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Glyphosate among chemicals causing cancer in Argentinian Village 


A group of professors at the University of Cordoba, Argentina, detected incidence rates of cancer and other diseases that triple the provincial and national averages.

After conducting a study with thousands of people, the professors recommended that grain storage plants, pesticides and other agrochemicals be kept outside the city center.

The higher than normal incidence in various types of cancer was detected in the village of In Monte Maíz, a small town located 440 kilometers west of Buenos Aires. With only 8,200 inhabitants Monte Maíz, asked the University of Córdoba to investigate what they perceived as an increase in serious illnesses.

Medics, university students and experts of the Center for Environmental Research, University of La Plata participated in the study.

The research found that the gross rate of cancer incidence was of 707 per 100,000 inhabitants, compared to 264 in the province of Córdoba and 217 throughout Argentina.

The main types of tumors that were detected included breast, colon, prostate, thyroid and skin. A total of 21.6% of the cases occurred in people whose age was under 44, a segment of the population that is represented by only 11.6% at the provincial level.

Cancer is the leading cause of death in Monte Maíz, 33.4% of the total deaths in 2014. In Argentina, cancer comes second as the cause of death at a rate of 20% and behind cardiovascular disease.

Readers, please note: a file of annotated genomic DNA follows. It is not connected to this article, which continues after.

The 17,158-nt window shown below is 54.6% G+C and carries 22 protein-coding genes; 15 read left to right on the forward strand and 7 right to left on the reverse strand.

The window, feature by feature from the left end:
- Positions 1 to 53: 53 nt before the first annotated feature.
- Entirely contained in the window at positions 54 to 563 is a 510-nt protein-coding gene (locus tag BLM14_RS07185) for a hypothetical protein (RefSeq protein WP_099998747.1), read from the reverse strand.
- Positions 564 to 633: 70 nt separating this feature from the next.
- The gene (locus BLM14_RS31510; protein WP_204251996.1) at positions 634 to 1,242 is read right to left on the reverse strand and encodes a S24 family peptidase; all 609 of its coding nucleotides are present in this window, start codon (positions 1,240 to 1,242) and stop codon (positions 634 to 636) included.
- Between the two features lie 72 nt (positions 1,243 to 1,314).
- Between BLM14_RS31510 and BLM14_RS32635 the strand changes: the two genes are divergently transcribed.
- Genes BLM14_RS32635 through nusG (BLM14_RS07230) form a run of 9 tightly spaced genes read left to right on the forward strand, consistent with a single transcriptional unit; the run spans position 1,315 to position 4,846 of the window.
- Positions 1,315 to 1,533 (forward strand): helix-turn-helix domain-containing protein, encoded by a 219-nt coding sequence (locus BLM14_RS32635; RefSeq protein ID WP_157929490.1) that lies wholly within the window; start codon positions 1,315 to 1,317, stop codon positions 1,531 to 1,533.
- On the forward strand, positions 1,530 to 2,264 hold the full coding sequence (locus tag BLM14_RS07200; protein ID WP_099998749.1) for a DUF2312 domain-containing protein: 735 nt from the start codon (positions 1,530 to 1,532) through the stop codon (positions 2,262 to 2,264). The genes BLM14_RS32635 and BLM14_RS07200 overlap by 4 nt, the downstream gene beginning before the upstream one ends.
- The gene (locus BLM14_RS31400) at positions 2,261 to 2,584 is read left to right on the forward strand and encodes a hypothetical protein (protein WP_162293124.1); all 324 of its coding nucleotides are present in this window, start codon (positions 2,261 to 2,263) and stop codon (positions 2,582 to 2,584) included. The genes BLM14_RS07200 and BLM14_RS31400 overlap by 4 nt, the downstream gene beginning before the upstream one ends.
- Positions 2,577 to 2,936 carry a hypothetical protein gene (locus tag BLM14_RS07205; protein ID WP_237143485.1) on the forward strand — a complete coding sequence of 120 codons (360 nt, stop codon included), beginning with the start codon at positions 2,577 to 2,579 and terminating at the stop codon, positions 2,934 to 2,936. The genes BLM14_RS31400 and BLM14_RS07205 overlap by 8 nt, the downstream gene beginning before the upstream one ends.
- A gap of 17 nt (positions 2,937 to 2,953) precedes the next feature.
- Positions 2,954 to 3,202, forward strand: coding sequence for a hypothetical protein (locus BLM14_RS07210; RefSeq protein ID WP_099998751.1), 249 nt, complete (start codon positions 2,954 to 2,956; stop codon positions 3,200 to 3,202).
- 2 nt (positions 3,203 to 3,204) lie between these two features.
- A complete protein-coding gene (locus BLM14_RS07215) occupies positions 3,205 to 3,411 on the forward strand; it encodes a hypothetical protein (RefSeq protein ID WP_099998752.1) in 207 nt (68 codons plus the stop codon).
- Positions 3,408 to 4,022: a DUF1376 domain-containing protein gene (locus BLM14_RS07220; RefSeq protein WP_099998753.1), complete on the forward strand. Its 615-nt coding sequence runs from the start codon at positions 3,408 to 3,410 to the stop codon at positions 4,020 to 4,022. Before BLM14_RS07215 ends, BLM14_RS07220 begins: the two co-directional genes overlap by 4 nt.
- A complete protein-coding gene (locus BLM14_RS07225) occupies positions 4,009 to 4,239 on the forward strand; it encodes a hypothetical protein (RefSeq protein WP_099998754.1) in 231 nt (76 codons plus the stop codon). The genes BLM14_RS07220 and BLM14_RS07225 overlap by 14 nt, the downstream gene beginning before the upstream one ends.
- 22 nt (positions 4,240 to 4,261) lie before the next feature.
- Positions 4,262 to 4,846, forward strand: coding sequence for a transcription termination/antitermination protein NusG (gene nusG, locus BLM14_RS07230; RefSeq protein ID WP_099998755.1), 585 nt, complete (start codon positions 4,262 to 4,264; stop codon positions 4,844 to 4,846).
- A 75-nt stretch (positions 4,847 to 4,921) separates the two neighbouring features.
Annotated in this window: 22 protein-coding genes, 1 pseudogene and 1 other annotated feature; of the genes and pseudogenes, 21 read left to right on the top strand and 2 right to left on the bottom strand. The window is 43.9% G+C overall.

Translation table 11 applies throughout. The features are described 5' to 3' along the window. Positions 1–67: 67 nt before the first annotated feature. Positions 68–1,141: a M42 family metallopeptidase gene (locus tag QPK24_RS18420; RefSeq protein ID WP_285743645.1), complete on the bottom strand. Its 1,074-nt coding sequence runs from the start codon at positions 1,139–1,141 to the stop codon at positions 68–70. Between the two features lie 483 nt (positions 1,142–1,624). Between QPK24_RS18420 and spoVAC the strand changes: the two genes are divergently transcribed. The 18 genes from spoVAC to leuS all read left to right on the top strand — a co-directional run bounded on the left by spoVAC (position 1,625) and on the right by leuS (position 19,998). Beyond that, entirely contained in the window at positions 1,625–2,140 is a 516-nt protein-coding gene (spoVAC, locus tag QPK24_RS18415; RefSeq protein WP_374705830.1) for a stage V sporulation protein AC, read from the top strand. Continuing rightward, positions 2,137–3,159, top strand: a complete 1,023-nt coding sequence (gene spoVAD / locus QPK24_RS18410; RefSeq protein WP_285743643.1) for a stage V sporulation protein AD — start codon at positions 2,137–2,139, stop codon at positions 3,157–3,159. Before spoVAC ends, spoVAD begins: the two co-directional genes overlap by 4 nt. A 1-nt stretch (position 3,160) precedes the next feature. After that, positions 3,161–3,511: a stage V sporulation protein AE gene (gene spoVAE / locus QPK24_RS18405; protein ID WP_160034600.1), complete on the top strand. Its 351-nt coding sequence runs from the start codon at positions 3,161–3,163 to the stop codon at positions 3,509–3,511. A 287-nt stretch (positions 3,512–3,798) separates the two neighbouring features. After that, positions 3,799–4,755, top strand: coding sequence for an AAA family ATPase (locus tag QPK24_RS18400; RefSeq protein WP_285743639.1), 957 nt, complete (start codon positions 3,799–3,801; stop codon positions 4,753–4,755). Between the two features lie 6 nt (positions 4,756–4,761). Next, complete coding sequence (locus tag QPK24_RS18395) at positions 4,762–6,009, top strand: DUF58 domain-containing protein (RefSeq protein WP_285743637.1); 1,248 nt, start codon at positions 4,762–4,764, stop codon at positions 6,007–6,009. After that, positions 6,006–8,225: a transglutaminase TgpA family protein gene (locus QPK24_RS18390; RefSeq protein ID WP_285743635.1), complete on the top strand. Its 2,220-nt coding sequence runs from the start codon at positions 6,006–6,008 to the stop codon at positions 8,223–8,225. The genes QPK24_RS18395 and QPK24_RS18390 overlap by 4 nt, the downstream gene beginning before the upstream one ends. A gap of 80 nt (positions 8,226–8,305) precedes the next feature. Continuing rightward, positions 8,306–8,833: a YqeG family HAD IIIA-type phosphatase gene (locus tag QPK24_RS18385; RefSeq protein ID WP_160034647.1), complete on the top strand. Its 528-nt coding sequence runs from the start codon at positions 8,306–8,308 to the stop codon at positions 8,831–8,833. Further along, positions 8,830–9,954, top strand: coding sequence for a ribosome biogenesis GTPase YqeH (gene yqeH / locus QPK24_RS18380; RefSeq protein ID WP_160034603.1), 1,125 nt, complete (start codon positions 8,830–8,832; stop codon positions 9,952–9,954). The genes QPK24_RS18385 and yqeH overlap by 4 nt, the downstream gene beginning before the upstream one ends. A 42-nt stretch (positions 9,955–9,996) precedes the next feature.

Doctors at the University of Cordoba, led by Medardo Ávila Vázquez, warned that Monte Maíz is a transit place for 600,000 liters of glyphosate a year, which is a herbicide used on plantations of genetically modified soybeans. This glyphosate is deposited in 22 warehouses distributed around the village, some without municipal authorization.

This month, the World Health Organization (WHO) warned that “there is convincing evidence that glyphosate can cause cancer” and that “there is limited evidence of glyphosate being a carcinogenicity in humans”. In Monte Maíz, people plant transgenic soybean, corn and wheat.

The researchers recommended the mayor to relocate the deposits of agrochemicals and also the grain, since toxic substances would also be released from them.

During the study conducted by experts, they found glyphosate, cypermethrin and cloropiritos residues in soil samples. “The rural area totals 65,000 hectares, where people spray 630,000 liters of pesticides annually,” says the report.

The document also expresses concern about an open dump located 800 meters from the village, notes the existence of stagnant water from past floods and a drainage channel with harmful waste products from local industries.

Cancer is not the only concern in Monte Maíz. The rate of spontaneous abortions amounted to 9.9% of pregnant women, compared to the 3% national average.

Children with congenital malformations account for 2.9% in the last 10 years, compared to 1.9% as the national average.

Doctors also drew attention to the amount of pulmonary disease, hypothyroidism and lupus.

Argentina is the third largest producer of soybeans in the world. In 2012, at the first trial on agrochemical pollution in this country, a court in Cordoba sentenced a farmer to three years suspended sentence to a farmer and a pilot whose planes fumigate the inhabitants of a neighboring district of the city while spraying chemicals on a nearby plantation.

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About the author: Luis R. Miranda

Luis R. Miranda is an award-winning journalist and the founder & editor of The Real Agenda News. His career spans over 23 years in every form of news media. He writes about environmentalism, education, technology, science, health, immigration and other current affairs. Luis has worked as on-air talent, news reporter, television producer, and news writer.

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